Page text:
Nature surrounds us, from parks and backyards to streets and alleyways. Next time you go out for a walk, tread gently and remember that we are both inhabitants and stewards of nature in our neighbourhoods”, David Suzuki (Canadian Environmental Activist)
Let us start with the fact that, COVID 19 has brought our life to standstill. However, every cloud has a silver line. COVID -19 Pandemic has made one good thing and that is each one of us has started reflecting on the quality of life we are living. The evidence proves that the problems of the Metro cities like Delhi and Mumbai; of choked cities, choked waterbodies, heaps of solid waste, traffic jams, noise pollution, vehicular pollution, junk food and related health issues are under control when we are forced to work from home.
In addition to this, the news reports from all over the world are proving that air pollution in the megacities have dropped all over the world. The visibility has improved; the village folks in Jalandhar, a city 250 km away from the foothills of Himalayas had seen the snow-capped peaks for the first time in their life. The health of the planet is improving, leading to an overall improvement in the air and water quality.
It would also be interesting to note the social media is full of videos and images showing how the wildlife is enjoying their right to freedom of movement at present. We are delighted to see the pictures of wildlife on roads; dears, peacocks and elephants crossing the roads dividing the deep forests and in the cities as well, fearlessly. The sounds of honking vehicles have been replaced by the chirruping of birds. One can enjoy the long courtship tunes by melody makers in nature like fantails, magpie robins, koels, tailorbirds or bulbuls. The feathered friends in the cities have got busy weaving their nests, picking up the materials for making their nests, or feeding their young ones. To sum up, it is a very pleasing sight which is missed out by citizens during the busy urban life.
So to say, at all times we are inspired by Nature – the design thinking, material for building our houses, our food habits, the medicines for our ailments, texture and colours of our fabric, the art and music, places of recreation and overall wellbeing.
Furthermore, one should not forget that India is a land of megadiversity with respect to biodiversity as well as cultural diversity. Let’s reflect on our cultural heritage that is fully nature-based. We must genuinely appreciate how intricately our tradition and culture is in tune with nature.
The hot summer in India is welcomed by the arrival of the most pleasant seasons- Vasant Rutu, with a bash of colours & the trees adorned with shades of brilliant yellow, mauve, orange and green, a cool southern breeze mixed with a mild fragrance takes us in a festive mood. Along with it comes our festivals that are scheduled to welcome these changes in nature!
As against Western Culture, the worship of nature is the way of life since the Vedic period. Several services are described in Rig-Veda to worship the five central elements of Nature, Prithvi ( Land ), Aap (Water), Tej( light ), Vayu(air), and Agni( fire/energy ) which drive the vital cycles for sustaining the life of every creature living on the planet.
It will be also interesting to know that “Vasudhaiv Kutumbakam” – a very noble thought in Sanskrit means the ‘whole earth is one family’. This thought is very deeply rooted in our Indian culture. It is the foundation of our traditional Gurukul system of education. It identifies the fact that we have to take care of the planet like our own family and also preserve it for our future generations. This is the same principle considered by United Nations while declaring the 17 Sustainable development Goals (SDGs) in 2016 to meet the urgent environmental, political and economic challenges facing our world.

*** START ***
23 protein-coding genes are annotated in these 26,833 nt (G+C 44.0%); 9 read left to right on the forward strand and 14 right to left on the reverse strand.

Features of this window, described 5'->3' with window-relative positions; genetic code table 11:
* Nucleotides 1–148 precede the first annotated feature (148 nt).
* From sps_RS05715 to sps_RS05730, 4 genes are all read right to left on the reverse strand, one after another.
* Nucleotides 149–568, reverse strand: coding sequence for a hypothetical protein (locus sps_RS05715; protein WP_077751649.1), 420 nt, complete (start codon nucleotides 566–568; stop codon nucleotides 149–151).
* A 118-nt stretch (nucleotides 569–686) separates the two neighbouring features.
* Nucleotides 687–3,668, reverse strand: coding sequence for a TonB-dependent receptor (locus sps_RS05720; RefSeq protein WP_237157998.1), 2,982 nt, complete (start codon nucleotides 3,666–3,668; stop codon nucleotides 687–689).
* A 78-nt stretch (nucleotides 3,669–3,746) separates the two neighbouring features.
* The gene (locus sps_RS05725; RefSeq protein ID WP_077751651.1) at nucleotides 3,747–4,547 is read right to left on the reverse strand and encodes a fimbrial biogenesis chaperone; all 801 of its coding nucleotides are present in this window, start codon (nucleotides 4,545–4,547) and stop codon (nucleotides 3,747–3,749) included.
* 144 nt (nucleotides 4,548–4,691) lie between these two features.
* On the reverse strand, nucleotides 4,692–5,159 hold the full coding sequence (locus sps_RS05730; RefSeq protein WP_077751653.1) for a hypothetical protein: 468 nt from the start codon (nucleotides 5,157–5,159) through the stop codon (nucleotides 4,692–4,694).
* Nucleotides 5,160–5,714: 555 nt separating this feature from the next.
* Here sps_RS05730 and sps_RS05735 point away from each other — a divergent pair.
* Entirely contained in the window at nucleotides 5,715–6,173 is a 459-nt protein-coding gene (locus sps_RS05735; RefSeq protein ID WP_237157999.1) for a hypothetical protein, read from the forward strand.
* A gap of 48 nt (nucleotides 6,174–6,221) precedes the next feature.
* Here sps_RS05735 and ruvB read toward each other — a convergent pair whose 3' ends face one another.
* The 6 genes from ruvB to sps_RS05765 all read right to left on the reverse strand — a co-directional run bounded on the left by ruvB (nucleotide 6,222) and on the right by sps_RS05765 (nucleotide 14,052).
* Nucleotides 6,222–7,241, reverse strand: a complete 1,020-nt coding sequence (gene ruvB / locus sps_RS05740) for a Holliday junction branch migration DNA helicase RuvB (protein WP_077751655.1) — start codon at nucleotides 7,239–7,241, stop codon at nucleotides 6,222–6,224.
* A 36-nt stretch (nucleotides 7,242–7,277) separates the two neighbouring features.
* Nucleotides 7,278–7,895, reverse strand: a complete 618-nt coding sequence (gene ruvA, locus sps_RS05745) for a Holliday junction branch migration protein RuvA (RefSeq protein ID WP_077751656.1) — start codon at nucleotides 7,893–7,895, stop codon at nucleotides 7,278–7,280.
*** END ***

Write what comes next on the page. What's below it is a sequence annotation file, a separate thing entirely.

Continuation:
We are not alone here; we are here because of all other species belonging to animal and Plant kingdom, their habitats and the ecosystems they form.
Above all, it seems relevant to remember that we have to change ourselves to keep track and check on the changing climate. 2020 is a year of reflection, opportunity and solutions. How can we do it? If we have to start from the grass-root level we have to change the education system that will bring us close to nature, close to people and their livelihood options, their problems related to environmental issues, come up with agreeable solutions with due attention to the local wisdom, local culture and local needs.
Let’s grow more trees, preserve our forests and clean the Oceans by reducing the use of plastic. Let’s deep dive and do fundamental research into the hidden world of plants and animal life. Let’s go organic, reduce the use of fertilizers and improve the soil health by practising sustainable practices of agriculture. It’s a time not to do less harm but do more good. It’s never too late to mend!
Worried of the pandemic! No worries. You can still be a part of this worldwide campaign. Click the pictures of the biodiversity around you, anything birds, butterflies and flowers, nests without disturbing them and make it viral on social media with #biodiversity, add the tagline “our solutions are in nature”. Create posters, share videos of your theme-based performances, podcasts, do anything and reach out to as many people as you can. There is no time like the present.
Dr Sugandha Shetye,
Head of Department (Environmental Sciences),
K J Somaiya College of Science and Commerce